A Medical Device Daily
Tom Daulton, CEO of device company Devicor Medical Products (Pleasanton Prairie, Wisconsin), said his company is "actively seeking" its first acquisition.
"With our strong, available capital we are actively pursuing a strategic acquisition to serve as Devicor's platform," he said.
Devicor was created in partnership with private equity firm GTCR Golder Rauner, which initially committed $250 million of equity capital to support Devicor's growth strategy.
Daulton said he anticipates growing Devicor into an industry-leading medical device company through a combination of capital investment, ongoing R&D investment, organic growth, and acquisitions.
Devicor is looking to acquire established interventional medical device businesses that manufacture and sell products to clinicians in settings such as hospitals, surgery centers or ambulatory clinics. Initial acquisitions are expected to provide infrastructure and personnel in key areas such as manufacturing, R&D, engineering, sales & marketing, finance, and human resources.
"First and foremost, Devicor is a medical device company," said Daulton. "The financial side of our business is critically important, and we're enthusiastic about the number of compelling investment opportunities we see in the market. But, at the end of the day, we're looking to advance the medical device industry and improve patient outcomes by building on something that works."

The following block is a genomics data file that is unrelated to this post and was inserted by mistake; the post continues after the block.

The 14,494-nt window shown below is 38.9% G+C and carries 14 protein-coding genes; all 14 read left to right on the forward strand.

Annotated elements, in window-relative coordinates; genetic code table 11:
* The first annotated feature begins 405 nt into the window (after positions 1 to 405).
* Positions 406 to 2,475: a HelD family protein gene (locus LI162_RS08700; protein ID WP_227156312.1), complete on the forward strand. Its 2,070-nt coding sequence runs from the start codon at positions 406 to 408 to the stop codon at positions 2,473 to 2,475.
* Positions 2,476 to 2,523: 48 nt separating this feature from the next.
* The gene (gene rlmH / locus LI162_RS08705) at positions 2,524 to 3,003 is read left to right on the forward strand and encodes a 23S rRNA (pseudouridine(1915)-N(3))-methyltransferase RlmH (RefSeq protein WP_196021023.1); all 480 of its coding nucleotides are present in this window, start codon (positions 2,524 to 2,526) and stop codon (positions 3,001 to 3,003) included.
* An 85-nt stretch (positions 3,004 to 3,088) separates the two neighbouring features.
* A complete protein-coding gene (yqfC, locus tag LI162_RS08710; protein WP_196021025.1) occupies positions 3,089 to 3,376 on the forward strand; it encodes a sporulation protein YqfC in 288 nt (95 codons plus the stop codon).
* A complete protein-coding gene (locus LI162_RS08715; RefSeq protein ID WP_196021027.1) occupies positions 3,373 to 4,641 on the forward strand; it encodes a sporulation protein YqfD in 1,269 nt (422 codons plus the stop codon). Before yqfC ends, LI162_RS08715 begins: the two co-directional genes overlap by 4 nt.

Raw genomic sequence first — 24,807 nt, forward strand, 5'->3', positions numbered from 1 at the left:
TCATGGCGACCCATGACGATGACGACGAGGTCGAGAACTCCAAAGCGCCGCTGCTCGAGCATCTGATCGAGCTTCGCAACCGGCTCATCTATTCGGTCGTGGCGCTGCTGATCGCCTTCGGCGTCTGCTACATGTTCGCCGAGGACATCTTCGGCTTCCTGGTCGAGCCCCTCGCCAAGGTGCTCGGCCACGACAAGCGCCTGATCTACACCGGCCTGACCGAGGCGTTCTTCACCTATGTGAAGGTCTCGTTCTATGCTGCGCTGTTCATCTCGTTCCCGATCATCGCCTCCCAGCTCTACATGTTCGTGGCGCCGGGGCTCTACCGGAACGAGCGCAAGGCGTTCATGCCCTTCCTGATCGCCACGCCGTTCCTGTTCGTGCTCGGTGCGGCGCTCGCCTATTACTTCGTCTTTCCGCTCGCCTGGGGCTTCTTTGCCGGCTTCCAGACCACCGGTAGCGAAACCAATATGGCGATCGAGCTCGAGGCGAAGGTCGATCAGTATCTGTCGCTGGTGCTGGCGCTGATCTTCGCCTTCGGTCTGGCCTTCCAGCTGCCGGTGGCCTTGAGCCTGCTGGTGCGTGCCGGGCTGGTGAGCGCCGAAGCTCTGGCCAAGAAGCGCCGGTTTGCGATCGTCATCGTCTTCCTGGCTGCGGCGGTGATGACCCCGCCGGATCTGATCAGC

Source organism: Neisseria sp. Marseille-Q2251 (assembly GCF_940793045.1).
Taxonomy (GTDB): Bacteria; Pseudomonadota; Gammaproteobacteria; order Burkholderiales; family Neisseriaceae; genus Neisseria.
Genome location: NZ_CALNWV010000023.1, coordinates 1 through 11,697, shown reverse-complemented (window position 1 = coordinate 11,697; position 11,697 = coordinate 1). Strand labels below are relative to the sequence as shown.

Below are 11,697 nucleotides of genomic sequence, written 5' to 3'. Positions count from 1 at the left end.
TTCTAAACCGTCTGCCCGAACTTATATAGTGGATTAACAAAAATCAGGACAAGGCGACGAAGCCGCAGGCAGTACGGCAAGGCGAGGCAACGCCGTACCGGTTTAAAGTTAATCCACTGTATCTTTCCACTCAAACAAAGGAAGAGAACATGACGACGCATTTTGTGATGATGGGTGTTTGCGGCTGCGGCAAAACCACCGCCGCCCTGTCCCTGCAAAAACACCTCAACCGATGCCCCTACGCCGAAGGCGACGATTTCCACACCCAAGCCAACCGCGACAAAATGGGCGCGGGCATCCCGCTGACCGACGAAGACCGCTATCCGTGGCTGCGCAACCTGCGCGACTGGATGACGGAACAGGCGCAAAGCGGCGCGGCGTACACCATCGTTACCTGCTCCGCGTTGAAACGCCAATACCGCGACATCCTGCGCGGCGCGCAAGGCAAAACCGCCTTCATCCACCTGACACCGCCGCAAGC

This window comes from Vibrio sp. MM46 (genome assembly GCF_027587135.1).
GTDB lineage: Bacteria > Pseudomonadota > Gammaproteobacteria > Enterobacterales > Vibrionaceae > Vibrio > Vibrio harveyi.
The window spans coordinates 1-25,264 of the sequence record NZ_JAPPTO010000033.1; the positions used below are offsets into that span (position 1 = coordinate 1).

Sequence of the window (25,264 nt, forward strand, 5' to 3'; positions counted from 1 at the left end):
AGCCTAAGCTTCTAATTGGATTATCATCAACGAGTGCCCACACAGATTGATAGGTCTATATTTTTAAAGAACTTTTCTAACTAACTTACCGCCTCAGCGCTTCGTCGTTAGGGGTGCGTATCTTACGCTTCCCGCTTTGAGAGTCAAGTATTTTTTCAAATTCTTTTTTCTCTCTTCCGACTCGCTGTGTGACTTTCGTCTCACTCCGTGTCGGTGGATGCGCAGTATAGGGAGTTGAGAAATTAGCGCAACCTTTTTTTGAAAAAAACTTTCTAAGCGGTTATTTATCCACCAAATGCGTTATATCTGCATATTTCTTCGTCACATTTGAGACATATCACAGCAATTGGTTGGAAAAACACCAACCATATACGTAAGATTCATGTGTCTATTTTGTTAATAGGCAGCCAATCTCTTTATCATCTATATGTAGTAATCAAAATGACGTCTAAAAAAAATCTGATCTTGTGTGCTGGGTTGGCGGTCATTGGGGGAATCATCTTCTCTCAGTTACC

In other dealmaking activity, Vitrolife (Gothenburg, Sweden) reported an extension of the offer period with reference to its voluntary exchange offer to buy shares in MediCult (Denmark, Sweden).
The offer period will last until March 27. All other dates in the offer will be extended accordingly, Vitrolife noted. The company said it also reserves the right to make further extensions of the offer period.
In February Merck (Whitehouse Station, New Jersey) reported its intention to make a voluntary exchange offer of NOK 13:50 a share in cash for each share in MediCult. Merck's offer was unanimously recommended by the board of directors. Existing shareholders representing 16.1% of the MediCult shares have agreed to accept the offer unless a higher offer is presented and Merck elects not to match such competing offer within four trading days.
The value of Vitrolife's share offer, with a cash alternative for MediCult shareholders owning 1,000 or fewer MediCult shares, follows changes in the price of the Vitrolife share as well as the NOK/SEK exchange rate. Vitrolife said it extended the offer period in order to facilitate a comparison between its share offer and Merck's cash offer.
Vitrolife makes products for the preparation, cultivation and storage of human cells, tissue and organs.